Drivers are being ‘cheated out’ of real fuel economy gains by a flawed system of testing, according to environmental NGO, Transport & Environment (T&E).
A new report from the European Commission suggests that about a third of all reported CO2 emission reductions from new cars since 2002, have not really happened.
It is not just the tests that are to blame, T&E points to the manipulation of fuel economy by carmakers using ‘flexibilities’ in testing procedures.
Pointing to a report from Dutch consultancy TNI, published by the Commission last month that looked at ‘manipulations/flexibilities’ in type approval testing, the environmental pressure group says this shows how consumers will often find their real-world economy is well below official NEDC figures.
The study found that while two thirds of officially recorded emissions could be credited to genuine improvements in technologies, at least a third (around 9g/km) is likely to be the result of car makers manipulating the test procedures.
Another report based on a study of the real-world fuel economy of drivers in Germany, by International Council on Clean Transportation (ICCT), also found a big discrepancy compared to official figures.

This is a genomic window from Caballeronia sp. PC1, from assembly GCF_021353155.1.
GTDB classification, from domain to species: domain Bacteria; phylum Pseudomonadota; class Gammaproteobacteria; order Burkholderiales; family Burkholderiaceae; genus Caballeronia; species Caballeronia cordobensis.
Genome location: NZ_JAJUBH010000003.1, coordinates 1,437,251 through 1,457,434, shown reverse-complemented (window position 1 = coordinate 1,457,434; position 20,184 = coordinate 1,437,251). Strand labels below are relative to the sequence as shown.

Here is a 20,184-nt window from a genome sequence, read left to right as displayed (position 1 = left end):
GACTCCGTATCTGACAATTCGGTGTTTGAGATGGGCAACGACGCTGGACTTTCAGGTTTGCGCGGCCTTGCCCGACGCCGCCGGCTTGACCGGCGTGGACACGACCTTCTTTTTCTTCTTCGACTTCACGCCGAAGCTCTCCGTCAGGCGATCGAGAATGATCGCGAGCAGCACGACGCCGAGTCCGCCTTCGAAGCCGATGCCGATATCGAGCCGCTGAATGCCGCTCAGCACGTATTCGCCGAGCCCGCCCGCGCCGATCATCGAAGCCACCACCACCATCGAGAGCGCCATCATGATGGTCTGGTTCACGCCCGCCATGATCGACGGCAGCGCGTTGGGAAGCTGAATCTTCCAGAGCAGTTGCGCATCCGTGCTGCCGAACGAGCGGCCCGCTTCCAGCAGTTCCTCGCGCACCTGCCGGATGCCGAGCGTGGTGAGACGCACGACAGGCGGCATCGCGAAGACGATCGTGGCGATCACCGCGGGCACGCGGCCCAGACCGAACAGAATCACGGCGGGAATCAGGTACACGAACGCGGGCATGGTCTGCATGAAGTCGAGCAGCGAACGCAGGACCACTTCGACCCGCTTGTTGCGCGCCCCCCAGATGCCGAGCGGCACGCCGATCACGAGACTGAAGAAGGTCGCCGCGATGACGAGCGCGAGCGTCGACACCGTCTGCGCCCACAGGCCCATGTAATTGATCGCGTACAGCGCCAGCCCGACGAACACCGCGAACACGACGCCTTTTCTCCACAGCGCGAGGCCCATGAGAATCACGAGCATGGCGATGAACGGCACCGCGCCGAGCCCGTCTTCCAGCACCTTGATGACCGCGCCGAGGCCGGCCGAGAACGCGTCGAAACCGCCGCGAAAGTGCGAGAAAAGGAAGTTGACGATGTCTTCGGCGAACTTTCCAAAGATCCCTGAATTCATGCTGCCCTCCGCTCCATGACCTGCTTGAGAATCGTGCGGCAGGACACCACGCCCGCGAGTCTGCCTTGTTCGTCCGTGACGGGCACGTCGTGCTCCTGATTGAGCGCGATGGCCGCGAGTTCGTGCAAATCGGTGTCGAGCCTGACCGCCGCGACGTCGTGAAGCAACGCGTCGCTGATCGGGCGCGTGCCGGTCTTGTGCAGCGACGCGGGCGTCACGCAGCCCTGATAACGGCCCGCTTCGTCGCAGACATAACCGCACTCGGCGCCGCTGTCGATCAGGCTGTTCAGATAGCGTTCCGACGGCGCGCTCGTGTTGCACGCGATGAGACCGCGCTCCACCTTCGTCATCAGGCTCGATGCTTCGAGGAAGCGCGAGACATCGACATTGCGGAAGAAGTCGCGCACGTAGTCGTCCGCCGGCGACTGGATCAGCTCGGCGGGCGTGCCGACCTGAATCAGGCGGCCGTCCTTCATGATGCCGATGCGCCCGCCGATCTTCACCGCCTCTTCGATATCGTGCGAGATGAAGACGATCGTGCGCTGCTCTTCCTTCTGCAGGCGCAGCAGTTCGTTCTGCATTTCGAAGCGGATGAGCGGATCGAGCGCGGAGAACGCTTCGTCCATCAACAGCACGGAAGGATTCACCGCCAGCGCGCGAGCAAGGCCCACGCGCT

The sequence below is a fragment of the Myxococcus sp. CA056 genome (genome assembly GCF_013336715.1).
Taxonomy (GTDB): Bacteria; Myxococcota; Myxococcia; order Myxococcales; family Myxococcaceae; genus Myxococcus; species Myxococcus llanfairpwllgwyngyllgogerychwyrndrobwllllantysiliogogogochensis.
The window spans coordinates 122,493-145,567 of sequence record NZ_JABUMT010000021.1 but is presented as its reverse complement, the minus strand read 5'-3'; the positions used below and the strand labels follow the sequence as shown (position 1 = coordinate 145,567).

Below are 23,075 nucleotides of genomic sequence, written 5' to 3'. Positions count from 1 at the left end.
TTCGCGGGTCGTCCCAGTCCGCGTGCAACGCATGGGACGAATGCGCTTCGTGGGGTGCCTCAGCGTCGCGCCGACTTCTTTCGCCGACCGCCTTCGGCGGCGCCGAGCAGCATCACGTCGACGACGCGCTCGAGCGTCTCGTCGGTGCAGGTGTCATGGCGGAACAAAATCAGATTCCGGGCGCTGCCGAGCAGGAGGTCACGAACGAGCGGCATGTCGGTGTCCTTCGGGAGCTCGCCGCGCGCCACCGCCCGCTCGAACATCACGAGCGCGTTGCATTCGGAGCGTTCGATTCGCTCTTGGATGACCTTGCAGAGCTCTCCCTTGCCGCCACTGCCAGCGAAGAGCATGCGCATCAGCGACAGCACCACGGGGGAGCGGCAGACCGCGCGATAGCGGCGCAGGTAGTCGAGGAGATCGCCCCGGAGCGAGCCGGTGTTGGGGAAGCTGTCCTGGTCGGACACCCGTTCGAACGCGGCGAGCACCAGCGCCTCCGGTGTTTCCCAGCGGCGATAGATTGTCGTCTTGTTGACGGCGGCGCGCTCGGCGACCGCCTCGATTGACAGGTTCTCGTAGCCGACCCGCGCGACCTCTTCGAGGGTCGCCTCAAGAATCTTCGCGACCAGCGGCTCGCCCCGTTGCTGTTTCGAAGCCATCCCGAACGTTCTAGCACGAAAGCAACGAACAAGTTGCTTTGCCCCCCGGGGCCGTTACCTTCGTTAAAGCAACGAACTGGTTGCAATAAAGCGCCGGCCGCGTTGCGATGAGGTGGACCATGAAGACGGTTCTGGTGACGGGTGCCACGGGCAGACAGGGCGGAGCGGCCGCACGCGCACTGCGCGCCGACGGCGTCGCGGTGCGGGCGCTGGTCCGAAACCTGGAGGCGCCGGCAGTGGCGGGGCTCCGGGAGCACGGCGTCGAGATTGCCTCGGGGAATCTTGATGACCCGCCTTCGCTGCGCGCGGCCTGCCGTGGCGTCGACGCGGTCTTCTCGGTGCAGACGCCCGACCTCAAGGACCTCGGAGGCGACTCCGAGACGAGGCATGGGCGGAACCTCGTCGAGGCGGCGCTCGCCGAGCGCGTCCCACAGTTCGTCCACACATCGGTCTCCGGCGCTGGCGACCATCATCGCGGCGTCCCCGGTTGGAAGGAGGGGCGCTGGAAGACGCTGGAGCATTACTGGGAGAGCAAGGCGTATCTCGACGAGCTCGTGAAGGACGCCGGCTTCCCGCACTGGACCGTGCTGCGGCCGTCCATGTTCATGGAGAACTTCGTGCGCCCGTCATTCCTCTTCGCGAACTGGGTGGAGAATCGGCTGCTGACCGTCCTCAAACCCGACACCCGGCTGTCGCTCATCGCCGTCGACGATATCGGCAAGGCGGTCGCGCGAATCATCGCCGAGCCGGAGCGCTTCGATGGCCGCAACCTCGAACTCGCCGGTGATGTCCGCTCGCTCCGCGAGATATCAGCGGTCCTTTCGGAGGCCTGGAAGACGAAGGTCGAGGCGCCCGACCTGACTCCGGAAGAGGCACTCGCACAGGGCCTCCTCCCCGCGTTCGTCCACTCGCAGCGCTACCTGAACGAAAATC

ICCT compared over 28,000 records of real-world emissions with the official CO2 figures of the same vehicles. It concluded that in the period 2001-10, CO2 emissions in Germany fell officially by 15 per cent, but drivers reported only a 7 per cent improvement. As a result, the fall in CO2 emissions from the average vehicle between 2006 and 2010 was officially 12 per cent (173 g/km down to 152g) but really only 6 per cent (190g down to 179g).
T&E’s Greg Archer says: “It’s clear that around a third to half of the fuel economy claimed by car makers is just hot air. Car buyers are being cheated by the makers manipulating test results to achieve better fuel economy than is possible on the road. Policy makers are being cheated as regulations intended to improve efficiency are only being met in the laboratory. And the environment suffers as official statistics indicating action to reduce greenhouse gases turn out to be greatly exaggerated. This should stop, or CO2 limits should be tightened by around 10% to account for the manipulation.”
Faye has been writing about cars and environmental issues since 2007. A suspected eco-warrior working on the corporate inside, Faye mainly likes the weird, quirky vehicles that show a distinct environmental advantage. Her ideal car has enough room to fit a bale of hay in the boot. When not working, she likes nothing better than to head out on her bicycle and explore the countryside.
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